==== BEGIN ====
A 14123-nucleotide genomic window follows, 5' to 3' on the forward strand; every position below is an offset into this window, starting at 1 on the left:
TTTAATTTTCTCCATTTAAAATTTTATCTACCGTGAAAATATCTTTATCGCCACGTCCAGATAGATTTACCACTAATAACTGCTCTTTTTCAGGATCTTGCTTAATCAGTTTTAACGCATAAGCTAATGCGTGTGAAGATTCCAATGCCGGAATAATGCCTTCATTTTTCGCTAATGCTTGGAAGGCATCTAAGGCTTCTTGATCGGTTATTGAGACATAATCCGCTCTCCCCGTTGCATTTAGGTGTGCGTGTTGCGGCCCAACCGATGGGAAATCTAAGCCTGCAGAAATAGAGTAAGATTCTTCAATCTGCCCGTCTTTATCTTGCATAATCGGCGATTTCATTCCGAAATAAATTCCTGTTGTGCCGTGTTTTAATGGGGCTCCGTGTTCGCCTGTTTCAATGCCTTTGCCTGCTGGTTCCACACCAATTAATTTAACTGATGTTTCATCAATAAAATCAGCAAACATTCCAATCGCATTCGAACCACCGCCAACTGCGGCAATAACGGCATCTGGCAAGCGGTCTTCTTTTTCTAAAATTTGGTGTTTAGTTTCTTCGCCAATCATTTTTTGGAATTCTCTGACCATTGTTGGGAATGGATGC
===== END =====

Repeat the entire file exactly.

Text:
A 14123-nucleotide genomic window follows, 5' to 3' on the forward strand; every position below is an offset into this window, starting at 1 on the left:
TTTAATTTTCTCCATTTAAAATTTTATCTACCGTGAAAATATCTTTATCGCCACGTCCAGATAGATTTACCACTAATAACTGCTCTTTTTCAGGATCTTGCTTAATCAGTTTTAACGCATAAGCTAATGCGTGTGAAGATTCCAATGCCGGAATAATGCCTTCATTTTTCGCTAATGCTTGGAAGGCATCTAAGGCTTCTTGATCGGTTATTGAGACATAATCCGCTCTCCCCGTTGCATTTAGGTGTGCGTGTTGCGGCCCAACCGATGGGAAATCTAAGCCTGCAGAAATAGAGTAAGATTCTTCAATCTGCCCGTCTTTATCTTGCATAATCGGCGATTTCATTCCGAAATAAATTCCTGTTGTGCCGTGTTTTAATGGGGCTCCGTGTTCGCCTGTTTCAATGCCTTTGCCTGCTGGTTCCACACCAATTAATTTAACTGATGTTTCATCAATAAAATCAGCAAACATTCCAATCGCATTCGAACCACCGCCAACTGCGGCAATAACGGCATCTGGCAAGCGGTCTTCTTTTTCTAAAATTTGGTGTTTAGTTTCTTCGCCAATCATTTTTTGGAATTCTCTGACCATTGTTGGGAATGGATGC